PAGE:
The impact of real politics, as opposed to fictional politics, will be felt beyond the white working class. The suburbs are a regular topic of debate. The fear among some Democrats is that all this wokeness signals division in the party while the Republicans are all-in for Trump. Stephanie Rawlings-Blake is the former mayor of Baltimore. She gave voice to this fear Tuesday on CNN. “It’s clear to me Republicans are ride-or-die for Trump,” she said. “We have Democrats who are willing to cancel someone if they screw up someone’s pronoun. We have to figure out what we’re going to do with the next election. … Republicans are all-in for Trump. … Even though we have a big tent, we allow certain issues to divide us in ways we cannot afford to do in these upcoming midterm elections.” Such “social issues” risk alienating white suburban voters.
I worry about respectable white people as much as everyone else, but I don’t see that great globular middle of American politics moving out of the Democratic lane just yet. I don’t see it moving despite an enormous effort by the Republicans to make social justice advocacy (think Black Lives Matter and “critical race theory”) seem as hostile and dangerous to democracy, liberty and the common good as the fascism they have embraced. Stephanie Rawlings-Blake is as sensitive to effects of white supremacy as House Democratic Whip Jim Clyburn was when he endorsed from the get-go Joe Biden’s presidential candidacy over Kamala Harris’s. But unlike the past, when the Republicans offered up a face as safe and folksy as George W. Bush’s, they keep standing behind the face of an armed-and-dangerous white-wing insurgency.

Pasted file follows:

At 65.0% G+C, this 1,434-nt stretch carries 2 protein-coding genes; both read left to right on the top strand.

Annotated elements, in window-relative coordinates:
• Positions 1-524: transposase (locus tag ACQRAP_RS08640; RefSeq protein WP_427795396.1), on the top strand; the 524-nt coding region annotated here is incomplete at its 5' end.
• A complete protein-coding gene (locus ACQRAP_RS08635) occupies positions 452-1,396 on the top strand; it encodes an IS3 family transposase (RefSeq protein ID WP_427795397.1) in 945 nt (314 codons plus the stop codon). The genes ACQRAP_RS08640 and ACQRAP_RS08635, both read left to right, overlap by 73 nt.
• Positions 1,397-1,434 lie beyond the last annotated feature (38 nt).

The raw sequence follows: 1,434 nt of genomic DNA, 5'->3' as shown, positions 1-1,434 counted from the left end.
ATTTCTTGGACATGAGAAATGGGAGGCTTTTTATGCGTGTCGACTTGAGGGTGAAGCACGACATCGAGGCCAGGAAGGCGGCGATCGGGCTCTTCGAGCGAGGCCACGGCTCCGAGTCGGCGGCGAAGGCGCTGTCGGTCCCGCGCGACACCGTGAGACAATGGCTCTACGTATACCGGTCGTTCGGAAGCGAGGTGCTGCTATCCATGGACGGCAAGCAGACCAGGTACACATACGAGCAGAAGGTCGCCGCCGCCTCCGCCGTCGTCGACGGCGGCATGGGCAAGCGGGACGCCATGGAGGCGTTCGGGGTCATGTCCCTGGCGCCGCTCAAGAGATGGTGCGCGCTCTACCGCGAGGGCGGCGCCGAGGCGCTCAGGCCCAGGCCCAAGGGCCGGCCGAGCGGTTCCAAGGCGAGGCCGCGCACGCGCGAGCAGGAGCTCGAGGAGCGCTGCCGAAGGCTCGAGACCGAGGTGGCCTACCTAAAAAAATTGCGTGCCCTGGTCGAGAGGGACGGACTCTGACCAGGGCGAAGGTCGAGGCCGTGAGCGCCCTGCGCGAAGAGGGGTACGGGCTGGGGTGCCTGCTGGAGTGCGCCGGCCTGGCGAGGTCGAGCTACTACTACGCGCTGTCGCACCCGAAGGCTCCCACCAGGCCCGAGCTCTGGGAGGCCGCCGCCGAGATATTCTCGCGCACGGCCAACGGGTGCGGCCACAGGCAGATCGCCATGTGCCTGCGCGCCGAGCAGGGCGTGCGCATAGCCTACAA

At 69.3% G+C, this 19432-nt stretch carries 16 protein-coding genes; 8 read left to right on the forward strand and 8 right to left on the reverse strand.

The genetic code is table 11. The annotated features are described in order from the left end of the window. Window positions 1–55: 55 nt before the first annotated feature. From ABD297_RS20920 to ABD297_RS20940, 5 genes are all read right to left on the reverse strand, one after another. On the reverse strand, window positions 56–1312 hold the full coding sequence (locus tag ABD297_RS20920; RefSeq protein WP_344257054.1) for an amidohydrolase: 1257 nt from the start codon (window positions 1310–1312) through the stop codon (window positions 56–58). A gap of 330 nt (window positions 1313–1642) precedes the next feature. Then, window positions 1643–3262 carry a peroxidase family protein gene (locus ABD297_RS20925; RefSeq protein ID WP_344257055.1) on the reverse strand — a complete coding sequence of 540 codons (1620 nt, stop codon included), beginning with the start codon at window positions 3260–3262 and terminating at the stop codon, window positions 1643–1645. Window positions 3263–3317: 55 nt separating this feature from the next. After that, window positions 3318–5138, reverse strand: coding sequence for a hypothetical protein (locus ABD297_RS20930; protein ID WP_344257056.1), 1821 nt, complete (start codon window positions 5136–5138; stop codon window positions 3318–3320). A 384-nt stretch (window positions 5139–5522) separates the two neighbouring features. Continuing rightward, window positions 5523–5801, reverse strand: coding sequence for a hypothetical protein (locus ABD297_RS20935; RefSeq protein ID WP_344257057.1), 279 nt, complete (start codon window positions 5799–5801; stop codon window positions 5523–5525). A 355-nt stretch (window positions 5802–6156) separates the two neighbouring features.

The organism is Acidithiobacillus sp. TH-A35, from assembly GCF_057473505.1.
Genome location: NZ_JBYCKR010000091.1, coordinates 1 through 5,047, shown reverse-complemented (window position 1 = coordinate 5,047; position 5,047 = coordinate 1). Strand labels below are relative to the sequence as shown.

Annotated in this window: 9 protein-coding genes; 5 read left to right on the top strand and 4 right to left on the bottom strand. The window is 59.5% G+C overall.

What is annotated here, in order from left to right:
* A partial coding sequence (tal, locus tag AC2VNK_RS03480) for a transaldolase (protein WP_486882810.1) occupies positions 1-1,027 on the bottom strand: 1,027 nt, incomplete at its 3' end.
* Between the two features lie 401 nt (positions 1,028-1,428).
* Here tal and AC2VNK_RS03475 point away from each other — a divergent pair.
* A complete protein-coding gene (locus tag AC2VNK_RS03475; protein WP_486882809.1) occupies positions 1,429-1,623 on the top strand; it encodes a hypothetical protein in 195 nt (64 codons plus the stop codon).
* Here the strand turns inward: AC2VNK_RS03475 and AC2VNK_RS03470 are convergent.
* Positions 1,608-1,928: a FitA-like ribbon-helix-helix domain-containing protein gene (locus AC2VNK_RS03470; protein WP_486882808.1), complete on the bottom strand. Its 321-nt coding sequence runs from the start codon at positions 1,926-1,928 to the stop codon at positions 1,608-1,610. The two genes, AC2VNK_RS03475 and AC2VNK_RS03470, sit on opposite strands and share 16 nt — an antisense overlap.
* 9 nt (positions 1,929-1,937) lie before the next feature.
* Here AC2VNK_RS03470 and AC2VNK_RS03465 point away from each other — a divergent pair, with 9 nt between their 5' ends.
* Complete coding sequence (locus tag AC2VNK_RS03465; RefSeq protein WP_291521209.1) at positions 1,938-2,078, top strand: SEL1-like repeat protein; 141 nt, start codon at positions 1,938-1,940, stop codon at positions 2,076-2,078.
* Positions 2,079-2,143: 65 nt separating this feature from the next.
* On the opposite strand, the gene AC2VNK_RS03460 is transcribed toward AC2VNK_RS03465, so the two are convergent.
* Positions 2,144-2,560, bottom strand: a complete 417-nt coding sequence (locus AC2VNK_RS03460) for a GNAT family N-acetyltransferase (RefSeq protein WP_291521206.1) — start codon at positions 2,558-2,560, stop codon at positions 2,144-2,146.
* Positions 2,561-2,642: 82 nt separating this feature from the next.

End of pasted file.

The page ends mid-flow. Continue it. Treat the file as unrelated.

If respectable white people respond to anything, it’s fear, and if anyone is scary these days, it’s the disgraced former president. Though most people most of the time have something better to do than pay attention to politics, most people also understand there’s a clean bright line connecting Trump’s defeat, the January 6 insurrection and the wholesale effort by state Republicans to codify Trump’s Big Lie into state law. And they now see Biden naming the enemy. “We have to forge a coalition of Americans of every background and political party, the advocates, the students, the faith leaders, the labor leaders, the business executives to raise the urgency of this moment,” he said Tuesday. “Because as much as people know they’re screwing around with the election process, I don’t think that most people think this is about who gets to count what vote counts. … We’re going to face another test in 2022, a new wave of unprecedented voter suppression and raw and sustained election subversion. We have to prepare now.”
To respectable white people, all this talk about “cancel culture” and “critical race theory” is almost totally fictional. What’s real is a former president threatening to overthrow the republic with the full faith and credit of the Republican party. What’s real is a president calling out a former president in all but name as the enemy. “I swore an oath to you, to God, to preserve, protect and defend the Constitution,” he said. “That’s an oath that forms a sacred trust to defend America against all threats, both foreign and domestic.” As Brandon suggested, it’s hard to combat “stability and hope.” The Democrats are providing a road to the future. The nation will probably follow it.